Technology Licensing and Productivity Growth: Evidence from Manufacturing Firms in Developing Economies
Manufacturing and Service Operations Management, Forthcoming
40 Pages Posted: 10 Oct 2020
Date Written: August 21, 2020
(1) Problem Definition: In recent years, manufacturing firms in developing economies have made significant efforts to move up the production value chain by adopting foreign technology through licensing. However, there is negligible empirical evidence of the relationship between technology licensing and productivity growth in developing economy manufacturing firms (licensee firms), the focal relationship of interest in this study. We examine whether and how the relationship between technology licensing and productivity growth in the short run is affected by the challenges and constraints inherent in the contexts developing economy firms operate in. We do so by investigating the moderating role of formal workforce training program in a firm, and the corruption level and the infrastructural constraint level in the firm’s external environment.
(2) Academic/Practical Relevance: Although the adoption of foreign technology by developing economy manufacturing firms is often driven by the goal to strengthen their capabilities in the long run, prior research provides a limited understanding of the performance consequences of technology licensing in the short run, which is an important business reality. Our study serves to address an important gap in research and practice by shedding light on some of the unique challenges and constraints that licensee firms in developing economies face as a consequence of foreign technology licensing.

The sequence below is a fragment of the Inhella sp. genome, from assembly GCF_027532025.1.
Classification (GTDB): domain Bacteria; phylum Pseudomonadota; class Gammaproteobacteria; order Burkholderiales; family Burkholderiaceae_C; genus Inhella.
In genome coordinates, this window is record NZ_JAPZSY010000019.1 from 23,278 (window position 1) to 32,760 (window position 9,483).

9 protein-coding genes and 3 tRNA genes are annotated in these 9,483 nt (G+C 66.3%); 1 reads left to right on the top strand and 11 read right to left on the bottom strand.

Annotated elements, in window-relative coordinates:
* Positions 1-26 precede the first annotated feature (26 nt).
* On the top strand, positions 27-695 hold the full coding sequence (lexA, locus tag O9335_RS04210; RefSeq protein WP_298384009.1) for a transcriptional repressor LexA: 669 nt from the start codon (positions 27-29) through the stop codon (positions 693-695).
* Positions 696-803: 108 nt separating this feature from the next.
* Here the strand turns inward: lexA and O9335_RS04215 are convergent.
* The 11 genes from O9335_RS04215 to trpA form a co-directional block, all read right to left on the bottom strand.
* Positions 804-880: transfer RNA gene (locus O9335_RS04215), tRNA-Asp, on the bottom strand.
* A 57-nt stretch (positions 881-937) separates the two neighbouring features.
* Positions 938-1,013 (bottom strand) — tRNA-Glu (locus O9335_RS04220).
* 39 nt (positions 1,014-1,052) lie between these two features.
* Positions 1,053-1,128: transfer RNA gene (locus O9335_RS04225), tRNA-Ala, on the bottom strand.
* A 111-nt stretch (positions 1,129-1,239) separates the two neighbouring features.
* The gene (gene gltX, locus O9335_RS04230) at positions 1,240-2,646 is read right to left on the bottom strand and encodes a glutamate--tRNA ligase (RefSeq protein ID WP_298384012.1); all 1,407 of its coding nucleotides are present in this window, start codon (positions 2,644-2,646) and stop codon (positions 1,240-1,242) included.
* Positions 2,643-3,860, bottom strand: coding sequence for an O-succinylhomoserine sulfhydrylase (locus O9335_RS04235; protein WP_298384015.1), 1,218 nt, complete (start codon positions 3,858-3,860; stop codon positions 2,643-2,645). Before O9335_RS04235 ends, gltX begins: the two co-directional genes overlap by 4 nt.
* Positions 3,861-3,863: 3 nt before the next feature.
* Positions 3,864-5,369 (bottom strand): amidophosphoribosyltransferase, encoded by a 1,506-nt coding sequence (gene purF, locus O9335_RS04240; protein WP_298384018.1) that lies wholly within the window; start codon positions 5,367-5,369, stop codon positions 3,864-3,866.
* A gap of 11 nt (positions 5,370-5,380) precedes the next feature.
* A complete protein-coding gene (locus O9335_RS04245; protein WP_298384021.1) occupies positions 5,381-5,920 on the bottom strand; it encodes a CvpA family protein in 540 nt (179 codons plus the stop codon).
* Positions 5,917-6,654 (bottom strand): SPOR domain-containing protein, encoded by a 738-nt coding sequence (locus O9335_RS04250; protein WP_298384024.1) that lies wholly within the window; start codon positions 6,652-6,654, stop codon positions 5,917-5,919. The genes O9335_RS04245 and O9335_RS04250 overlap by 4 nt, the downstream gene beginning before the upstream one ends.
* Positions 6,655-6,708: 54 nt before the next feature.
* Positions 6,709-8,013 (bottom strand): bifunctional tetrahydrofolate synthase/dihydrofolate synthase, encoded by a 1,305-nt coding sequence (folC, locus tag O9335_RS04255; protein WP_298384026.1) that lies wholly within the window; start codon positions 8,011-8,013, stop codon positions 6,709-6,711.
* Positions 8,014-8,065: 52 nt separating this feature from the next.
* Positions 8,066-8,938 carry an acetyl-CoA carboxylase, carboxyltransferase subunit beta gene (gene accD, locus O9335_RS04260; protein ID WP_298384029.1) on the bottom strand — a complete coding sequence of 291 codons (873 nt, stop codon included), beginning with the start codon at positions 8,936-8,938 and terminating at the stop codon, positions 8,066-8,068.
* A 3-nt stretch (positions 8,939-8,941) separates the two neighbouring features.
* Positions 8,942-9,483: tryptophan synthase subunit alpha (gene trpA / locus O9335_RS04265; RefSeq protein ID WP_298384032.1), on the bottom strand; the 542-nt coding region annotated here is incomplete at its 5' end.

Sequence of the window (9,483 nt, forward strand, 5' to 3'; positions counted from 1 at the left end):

(3) Methodology: The empirical analyses are conducted using matching and fixed-effects regression on a multi-industry data set from the World Bank comprising detailed firm-level information from over 16,000 manufacturing firms across 25 developing economies in South Asia and East Asia. To strengthen the causal inference of the results and rule out alternative explanations, we use several alternative matching techniques and empirical methods addressing selection bias and unobserved heterogeneity.
(4) Results: Our results indicate that the adoption of foreign technology by developing economy manufacturing firms has a substantial short-run disruptive effect on firm operations with productivity growth declining by 4.5 percentage points in these firms relative to comparable firms that do not use foreign technology licensing. Toward mitigating such disruptive effects, we find that formal workforce training programs attenuate the negative relationship between technology licensing and productivity growth. However, infrastructural constraints in the external business environment amplify this negative relationship. Intriguingly, our results suggest that corruption in the firm’s external environment acts as an “efficient grease,” attenuating the negative impact of technology licensing on productivity growth.
(5) Managerial Implications: Our results provide compelling evidence on not only the presence of but also the large magnitude of the disruptive effects of technology licensing on productivity growth. The findings offer important insights for manufacturing firms and policymakers in developing economies on how to mitigate these negative effects. The results highlight opportunities for policymakers to (a) encourage firms to have formal workforce training programs, (b) reduce infrastructural constraints in the business environment, and (c) institute regulatory practices that can substitute for the effects of corruption.
Keywords: technology licensing; manufacturing; firm productivity; corruption; developing economies
JEL Classification: M, O
Suggested Citation: Suggested Citation